The shy child of a militiaman, Clara Barton (1821- 1912) became a successful teacher and opened the first free school in New Jersey, but office politics drove her to the Civil War front. By 1862, Barton was providing food and medical care to Union soldiers at major battles including Antietam and Fredericksburg. Dubbed the “Angel of the Battlefield,” she served as a nurse until war’s end, and then ran the Office of Missing Soldiers. Barton was introduced to the Red Cross in Switzerland in 1869; she gained support for a branch in war-weary America by extending humanitarian aid to civilians in flood, famine, and other natural disasters. Under Barton’s command, the American Red Cross would offer aid across continents— to Spanish refugees, to Cuban invalids, to children orphaned in Texas hurricanes. When she met Susan B. Anthony in 1867, Barton was already long-sympathetic to the feminist cause; she spoke at the first national  women’s  suffrage convention in 1869, and, at a gathering of 400 in Maryland, praised her suffragist friends:

“[T]he hands of the grateful, loving womanhood of the world struggle for a place to scatter roses in the paths which erstwhile were flint and thorns; and an admiring world of women and men alike breathe in tones of respect, gratitude and love the names of Elizabeth Cady Stanton and Susan B. Anthony. Miss Anthony, I am glad to stand beside you while I tell these women from the other side of the world who has brought them here. This, ladies of Europe, is your great prototype—this the woman who has trodden the trackless fields of the pioneer till the thorns are buried in roses; this, the woman who has lived to hear the hisses turn to dulcet strains of music; the woman who has dared to plead for every good cause under heaven, who opened her door to the fleeing slave and claimed the outcast for a brother; the woman beloved of her own country and honored in all countries.”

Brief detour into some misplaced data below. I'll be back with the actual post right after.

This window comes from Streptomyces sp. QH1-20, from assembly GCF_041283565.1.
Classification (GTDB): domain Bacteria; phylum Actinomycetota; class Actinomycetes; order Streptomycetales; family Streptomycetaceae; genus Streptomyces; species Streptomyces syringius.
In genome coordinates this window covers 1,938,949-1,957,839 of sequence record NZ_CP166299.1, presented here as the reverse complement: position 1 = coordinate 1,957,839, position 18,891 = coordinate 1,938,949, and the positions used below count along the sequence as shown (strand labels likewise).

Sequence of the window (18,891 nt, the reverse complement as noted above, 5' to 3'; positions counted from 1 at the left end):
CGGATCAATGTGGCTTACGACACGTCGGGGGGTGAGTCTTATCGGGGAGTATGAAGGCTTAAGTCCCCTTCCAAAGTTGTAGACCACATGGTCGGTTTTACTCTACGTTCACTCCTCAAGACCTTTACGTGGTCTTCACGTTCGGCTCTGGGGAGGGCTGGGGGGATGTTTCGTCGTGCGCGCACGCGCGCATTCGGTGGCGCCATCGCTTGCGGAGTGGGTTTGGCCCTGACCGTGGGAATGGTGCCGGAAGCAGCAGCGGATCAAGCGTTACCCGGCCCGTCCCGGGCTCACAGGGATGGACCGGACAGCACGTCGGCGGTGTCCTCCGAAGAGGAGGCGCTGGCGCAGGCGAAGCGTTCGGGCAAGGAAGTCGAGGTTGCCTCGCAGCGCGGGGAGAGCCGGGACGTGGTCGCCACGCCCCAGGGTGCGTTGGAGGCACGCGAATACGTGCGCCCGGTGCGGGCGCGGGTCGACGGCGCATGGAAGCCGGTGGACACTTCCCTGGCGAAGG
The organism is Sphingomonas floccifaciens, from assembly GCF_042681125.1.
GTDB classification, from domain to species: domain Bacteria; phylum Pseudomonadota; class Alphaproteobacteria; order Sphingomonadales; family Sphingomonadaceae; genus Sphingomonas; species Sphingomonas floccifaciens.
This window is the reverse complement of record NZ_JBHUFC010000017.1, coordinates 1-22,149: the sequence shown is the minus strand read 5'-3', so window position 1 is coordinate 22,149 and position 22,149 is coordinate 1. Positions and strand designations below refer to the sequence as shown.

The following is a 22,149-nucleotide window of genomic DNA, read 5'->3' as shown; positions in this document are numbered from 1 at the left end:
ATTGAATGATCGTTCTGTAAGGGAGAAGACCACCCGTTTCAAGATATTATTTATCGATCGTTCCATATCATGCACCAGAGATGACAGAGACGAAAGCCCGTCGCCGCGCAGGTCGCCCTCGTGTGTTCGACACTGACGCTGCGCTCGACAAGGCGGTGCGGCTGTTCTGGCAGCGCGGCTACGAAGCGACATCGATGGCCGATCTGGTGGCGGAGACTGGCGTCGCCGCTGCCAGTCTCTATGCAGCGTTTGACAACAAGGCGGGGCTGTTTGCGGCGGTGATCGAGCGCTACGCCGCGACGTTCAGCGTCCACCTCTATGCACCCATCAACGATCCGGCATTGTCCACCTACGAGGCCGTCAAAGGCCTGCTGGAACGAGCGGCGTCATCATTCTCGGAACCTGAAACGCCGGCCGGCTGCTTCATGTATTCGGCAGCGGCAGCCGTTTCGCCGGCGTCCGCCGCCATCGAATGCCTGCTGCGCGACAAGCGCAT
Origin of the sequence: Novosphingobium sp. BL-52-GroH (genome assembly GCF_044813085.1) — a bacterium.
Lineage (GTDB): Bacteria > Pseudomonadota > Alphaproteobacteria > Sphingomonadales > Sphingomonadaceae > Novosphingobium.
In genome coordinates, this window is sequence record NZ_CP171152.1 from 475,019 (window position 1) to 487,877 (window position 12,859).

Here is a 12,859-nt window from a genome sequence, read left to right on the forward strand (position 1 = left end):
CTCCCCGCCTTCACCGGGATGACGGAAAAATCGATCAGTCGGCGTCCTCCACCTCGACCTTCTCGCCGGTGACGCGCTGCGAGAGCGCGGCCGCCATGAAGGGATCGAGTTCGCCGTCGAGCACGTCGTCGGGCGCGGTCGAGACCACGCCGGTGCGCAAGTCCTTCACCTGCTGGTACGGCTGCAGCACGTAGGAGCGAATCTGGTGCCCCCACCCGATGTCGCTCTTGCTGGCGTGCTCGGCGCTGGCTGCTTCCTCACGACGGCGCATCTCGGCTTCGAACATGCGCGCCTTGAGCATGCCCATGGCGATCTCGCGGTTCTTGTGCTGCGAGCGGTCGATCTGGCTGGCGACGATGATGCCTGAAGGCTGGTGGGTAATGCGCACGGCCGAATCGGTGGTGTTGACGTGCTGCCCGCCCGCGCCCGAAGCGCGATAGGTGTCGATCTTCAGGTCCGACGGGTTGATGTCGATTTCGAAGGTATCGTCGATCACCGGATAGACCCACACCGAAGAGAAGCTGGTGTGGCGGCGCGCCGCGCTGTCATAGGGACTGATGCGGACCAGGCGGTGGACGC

—From Welcome Speech to the First International Woman Suffrage Conference, ca. February 15, 1902.

-Jen Hawkins, The American Feminist: First Wave Feminists